One of my most favorite things to do when going to the zoo is to see the big cats, most especially the tigers. The tiger is the largest of all big cats, and as of right now they are on the verge of extinction. The tiger is the top of the food chain in its natural habitat. They are a revered animal among many cultures and are considered to be one of the most beautiful animals on the planet. Due to poaching, illegal trade and the encroachment of their habitats, the tiger is now one of the most threatened species on earth and on the verge of extinction.
There are six subspecies of tiger today and all are on the endangered species list: the Amur better known as the Siberian, the familiar Bengal, the Indochinese, Malayan, South China, and Sumatran. Sadly, the Bali, Javan, and Caspian subspecies have all gone extinct in the last 70 years (WWF). Wild tigers today can only be found in the countries of: Bangladesh, Bhutan, Cambodia, China, India, Indonesia, Laos, Malaysia, Myanmar, Nepal, and Far East in Russia, Thailand, and Vietnam (WWF). Unfortunately not all of these subspecies can be found in the wild anymore, to put it bluntly there are about 47 South China tigers and they are all living in zoos in China (WWF).
Tigers aside from being the largest and one of the most of beautiful of all big cats are also quite fascinating. They can grow up to 118 inches in length including the tail and weigh anywhere from 310 to 660 pounds depending on the species (WWF). The tiger is a mostly solitary animal and lone hunter and will stalk its prey for a long time before attacking (WWF). They can consume up to 88 pounds of meat at one time. They will display sociable behavior and adults may even share a kill which is rare for a predator animal especially since they are such solitary animals (WWF). Sadly, one of the points that they are solitary and that they need such large parts of habitat to be wild and survive is one of the facts that make their extinction seem inevitable.
One of greatest threat to tigers in the wild is the loss of habitat every year. Tigers now occupy 7 percent of the landscape that they roamed only a century ago (WWF). In other words, they have lost 93 percent of their habitat in the last 100 years and have had a 45 percent decrease in just the last ten years. These habitats are being destroyed by human activities such as clearing forests for agriculture or building activities like roads. The timber trade both legal and illegal also takes a large part of the responsibility for the loss of the tiger’s natural landscape. “Individual tigers have a large territory. Where prey is abundant, territories range forms 2,400 acres to 4,900 acres for females and 7,400 acres to 17,300 acres for males (WWF). When the prey found is much less, their territories can be much larger. Tigers do range over their entire range over a period of days or weeks marking their territory.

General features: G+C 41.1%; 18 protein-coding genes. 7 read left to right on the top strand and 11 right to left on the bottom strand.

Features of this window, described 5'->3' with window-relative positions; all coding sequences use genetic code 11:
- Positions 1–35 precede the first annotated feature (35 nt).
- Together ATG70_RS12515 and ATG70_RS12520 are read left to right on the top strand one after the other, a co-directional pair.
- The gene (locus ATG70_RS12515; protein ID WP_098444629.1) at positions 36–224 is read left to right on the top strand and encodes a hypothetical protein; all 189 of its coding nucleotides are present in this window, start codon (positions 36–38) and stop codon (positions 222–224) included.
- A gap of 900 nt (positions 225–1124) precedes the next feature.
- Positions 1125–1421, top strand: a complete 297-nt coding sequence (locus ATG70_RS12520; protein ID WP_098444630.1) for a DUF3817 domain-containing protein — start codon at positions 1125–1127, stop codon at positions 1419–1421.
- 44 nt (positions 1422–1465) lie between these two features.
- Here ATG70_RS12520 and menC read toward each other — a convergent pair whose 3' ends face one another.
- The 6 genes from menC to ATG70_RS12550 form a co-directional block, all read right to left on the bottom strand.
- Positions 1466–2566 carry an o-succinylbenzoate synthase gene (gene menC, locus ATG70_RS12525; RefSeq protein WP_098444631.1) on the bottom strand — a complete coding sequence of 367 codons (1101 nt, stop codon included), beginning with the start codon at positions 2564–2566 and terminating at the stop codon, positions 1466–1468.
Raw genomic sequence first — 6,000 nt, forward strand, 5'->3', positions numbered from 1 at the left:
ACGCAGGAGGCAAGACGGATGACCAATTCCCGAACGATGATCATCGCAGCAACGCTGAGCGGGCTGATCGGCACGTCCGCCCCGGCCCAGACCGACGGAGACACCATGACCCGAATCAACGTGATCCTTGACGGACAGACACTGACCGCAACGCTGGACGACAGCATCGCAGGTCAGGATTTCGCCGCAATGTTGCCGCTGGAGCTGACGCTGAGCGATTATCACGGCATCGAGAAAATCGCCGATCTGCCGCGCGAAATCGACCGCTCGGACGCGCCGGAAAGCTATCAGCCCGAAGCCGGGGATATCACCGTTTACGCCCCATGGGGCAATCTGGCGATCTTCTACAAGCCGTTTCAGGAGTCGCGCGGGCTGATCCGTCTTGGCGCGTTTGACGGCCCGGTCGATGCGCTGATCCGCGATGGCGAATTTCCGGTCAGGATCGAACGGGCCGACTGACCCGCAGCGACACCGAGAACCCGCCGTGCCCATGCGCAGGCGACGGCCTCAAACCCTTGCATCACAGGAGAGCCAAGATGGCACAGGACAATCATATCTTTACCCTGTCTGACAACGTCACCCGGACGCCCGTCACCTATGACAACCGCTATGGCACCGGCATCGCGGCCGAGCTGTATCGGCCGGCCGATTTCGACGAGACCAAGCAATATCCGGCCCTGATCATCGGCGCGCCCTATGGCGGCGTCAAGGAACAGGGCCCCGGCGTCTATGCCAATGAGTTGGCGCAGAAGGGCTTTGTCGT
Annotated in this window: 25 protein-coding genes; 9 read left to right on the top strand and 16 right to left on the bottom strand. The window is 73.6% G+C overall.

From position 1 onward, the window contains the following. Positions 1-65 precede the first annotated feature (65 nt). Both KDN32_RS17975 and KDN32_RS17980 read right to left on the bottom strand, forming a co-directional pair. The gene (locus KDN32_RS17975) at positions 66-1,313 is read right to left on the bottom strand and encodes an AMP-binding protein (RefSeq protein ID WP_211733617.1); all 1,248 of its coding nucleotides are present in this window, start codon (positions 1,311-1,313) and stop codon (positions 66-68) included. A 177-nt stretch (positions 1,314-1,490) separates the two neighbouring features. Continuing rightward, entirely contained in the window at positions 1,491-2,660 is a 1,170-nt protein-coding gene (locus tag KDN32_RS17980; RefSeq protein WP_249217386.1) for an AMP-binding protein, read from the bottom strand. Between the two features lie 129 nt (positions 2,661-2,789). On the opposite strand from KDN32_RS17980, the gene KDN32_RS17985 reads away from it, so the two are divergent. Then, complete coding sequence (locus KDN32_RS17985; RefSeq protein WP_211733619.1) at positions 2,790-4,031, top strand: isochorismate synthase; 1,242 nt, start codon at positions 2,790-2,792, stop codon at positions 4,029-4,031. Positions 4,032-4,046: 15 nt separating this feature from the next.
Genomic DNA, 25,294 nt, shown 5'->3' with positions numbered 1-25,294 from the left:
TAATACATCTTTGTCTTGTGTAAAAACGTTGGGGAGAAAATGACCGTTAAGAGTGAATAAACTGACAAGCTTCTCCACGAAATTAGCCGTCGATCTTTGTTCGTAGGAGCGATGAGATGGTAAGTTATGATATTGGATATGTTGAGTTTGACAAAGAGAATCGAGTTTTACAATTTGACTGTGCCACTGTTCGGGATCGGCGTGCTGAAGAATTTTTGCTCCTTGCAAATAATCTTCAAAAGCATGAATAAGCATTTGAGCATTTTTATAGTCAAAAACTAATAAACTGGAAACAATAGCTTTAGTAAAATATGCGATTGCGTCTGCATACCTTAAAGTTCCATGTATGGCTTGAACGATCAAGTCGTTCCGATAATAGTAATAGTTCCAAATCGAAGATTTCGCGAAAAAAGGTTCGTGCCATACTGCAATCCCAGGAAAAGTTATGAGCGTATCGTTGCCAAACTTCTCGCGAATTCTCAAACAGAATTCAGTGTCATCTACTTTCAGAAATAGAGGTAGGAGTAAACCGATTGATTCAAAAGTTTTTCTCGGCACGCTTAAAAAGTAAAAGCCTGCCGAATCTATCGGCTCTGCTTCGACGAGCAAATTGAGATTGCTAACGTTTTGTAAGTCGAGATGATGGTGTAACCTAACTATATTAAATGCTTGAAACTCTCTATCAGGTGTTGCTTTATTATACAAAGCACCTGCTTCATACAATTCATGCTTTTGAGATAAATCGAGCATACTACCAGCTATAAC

The other largest problems facing tigers living in the wild is poachers. Poaching is illegal but it is still a common practice that is now a threat to many endangered species. Tiger body parts have been used in Traditional Chinese Medicine and in some rituals for over 1,000 years; though TCM practitioners have found alternatives to tiger body parts (WWF). Sadly, that has not stopped the demand of different body parts, such as bones, claws, teeth, and whiskers, and as long that there’s a demand, poachers will supply them. You would think that tigers being on the edge of extinction would temper people from buying tiger body part but it has not.
In order to protect this amazing creature in the wild that has roamed this earth for over a million years we must work together to protect them. The policies against poachers must become stricter and they need to be stopped completely. Something needs to be done on the demand to consume tigers to stop the poachers. As much as we must protect the tigers we need to protect their natural habitats the most (Seindensticker). Tigers can live up to 26 years in the wild and are never replaced in their territory unless killed deliberately, because they are at the top of the food chain in the wild.
Common sense seems to dictate that people should want to protect this beautiful and amazing wild creature but sadly many do not care. The tiger has always been my favorite type of animal maybe because it is a big cat or maybe because they are so pretty and colorful. I really hope something is done to stop the poaching and the shrinking of their natural habitat. Especially since it seems like it would be simple things done to stop them from becoming an extinct species, because that would truly be a sad thing.
Chanthavy Vongkhamheng, et al. “Bringing the Tiger Back from the Brink–The Six Percent Solution.” PLoS Biology 8.9 (2010): 1-4. Academic Search Complete. EBSCO. Web. 7 Apr. 2011.
Seinensticker, John. :Saving Wild Tigers: A Case Study in Biodiversity Loss and Challenges to be Met for Recovery Beyond 2010.” Integrative Zoology 5.4 (2010): 285-299. Academic Search Complete. EBSCO. Web. 7 Apr. 2011
WWF. World Wildlife Fund (WWF).Tiger Overview. 2011. 5 April 2011 Web.